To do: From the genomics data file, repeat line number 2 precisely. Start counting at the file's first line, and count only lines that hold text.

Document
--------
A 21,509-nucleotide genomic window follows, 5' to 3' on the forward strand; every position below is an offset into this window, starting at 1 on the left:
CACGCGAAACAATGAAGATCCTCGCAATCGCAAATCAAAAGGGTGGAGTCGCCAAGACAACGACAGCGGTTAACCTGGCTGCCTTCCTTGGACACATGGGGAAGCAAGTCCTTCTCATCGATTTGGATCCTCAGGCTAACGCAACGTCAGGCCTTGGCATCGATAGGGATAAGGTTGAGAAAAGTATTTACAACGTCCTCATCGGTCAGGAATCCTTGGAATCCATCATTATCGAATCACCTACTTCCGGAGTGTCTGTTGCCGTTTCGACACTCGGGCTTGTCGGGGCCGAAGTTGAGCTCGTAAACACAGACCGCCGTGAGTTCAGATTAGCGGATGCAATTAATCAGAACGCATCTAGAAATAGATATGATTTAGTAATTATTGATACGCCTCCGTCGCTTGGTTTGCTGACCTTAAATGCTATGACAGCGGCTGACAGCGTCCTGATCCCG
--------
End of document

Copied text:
CACGCGAAACAATGAAGATCCTCGCAATCGCAAATCAAAAGGGTGGAGTCGCCAAGACAACGACAGCGGTTAACCTGGCTGCCTTCCTTGGACACATGGGGAAGCAAGTCCTTCTCATCGATTTGGATCCTCAGGCTAACGCAACGTCAGGCCTTGGCATCGATAGGGATAAGGTTGAGAAAAGTATTTACAACGTCCTCATCGGTCAGGAATCCTTGGAATCCATCATTATCGAATCACCTACTTCCGGAGTGTCTGTTGCCGTTTCGACACTCGGGCTTGTCGGGGCCGAAGTTGAGCTCGTAAACACAGACCGCCGTGAGTTCAGATTAGCGGATGCAATTAATCAGAACGCATCTAGAAATAGATATGATTTAGTAATTATTGATACGCCTCCGTCGCTTGGTTTGCTGACCTTAAATGCTATGACAGCGGCTGACAGCGTCCTGATCCCG